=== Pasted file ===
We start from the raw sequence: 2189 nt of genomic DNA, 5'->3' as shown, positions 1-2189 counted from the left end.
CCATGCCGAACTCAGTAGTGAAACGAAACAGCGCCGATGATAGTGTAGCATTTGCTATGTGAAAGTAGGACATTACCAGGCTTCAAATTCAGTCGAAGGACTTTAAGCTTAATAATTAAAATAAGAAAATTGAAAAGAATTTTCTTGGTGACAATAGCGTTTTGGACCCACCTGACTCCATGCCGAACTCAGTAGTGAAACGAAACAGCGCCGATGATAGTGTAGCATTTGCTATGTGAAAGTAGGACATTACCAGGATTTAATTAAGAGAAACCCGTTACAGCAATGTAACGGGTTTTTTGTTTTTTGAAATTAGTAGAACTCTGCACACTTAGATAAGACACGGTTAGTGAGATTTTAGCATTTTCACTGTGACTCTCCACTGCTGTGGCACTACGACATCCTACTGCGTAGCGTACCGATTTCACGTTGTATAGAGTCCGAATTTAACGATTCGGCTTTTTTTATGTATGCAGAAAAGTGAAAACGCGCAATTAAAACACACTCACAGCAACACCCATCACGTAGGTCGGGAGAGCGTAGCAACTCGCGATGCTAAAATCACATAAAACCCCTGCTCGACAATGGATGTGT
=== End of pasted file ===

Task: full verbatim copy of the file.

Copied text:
We start from the raw sequence: 2189 nt of genomic DNA, 5'->3' as shown, positions 1-2189 counted from the left end.
CCATGCCGAACTCAGTAGTGAAACGAAACAGCGCCGATGATAGTGTAGCATTTGCTATGTGAAAGTAGGACATTACCAGGCTTCAAATTCAGTCGAAGGACTTTAAGCTTAATAATTAAAATAAGAAAATTGAAAAGAATTTTCTTGGTGACAATAGCGTTTTGGACCCACCTGACTCCATGCCGAACTCAGTAGTGAAACGAAACAGCGCCGATGATAGTGTAGCATTTGCTATGTGAAAGTAGGACATTACCAGGATTTAATTAAGAGAAACCCGTTACAGCAATGTAACGGGTTTTTTGTTTTTTGAAATTAGTAGAACTCTGCACACTTAGATAAGACACGGTTAGTGAGATTTTAGCATTTTCACTGTGACTCTCCACTGCTGTGGCACTACGACATCCTACTGCGTAGCGTACCGATTTCACGTTGTATAGAGTCCGAATTTAACGATTCGGCTTTTTTTATGTATGCAGAAAAGTGAAAACGCGCAATTAAAACACACTCACAGCAACACCCATCACGTAGGTCGGGAGAGCGTAGCAACTCGCGATGCTAAAATCACATAAAACCCCTGCTCGACAATGGATGTGT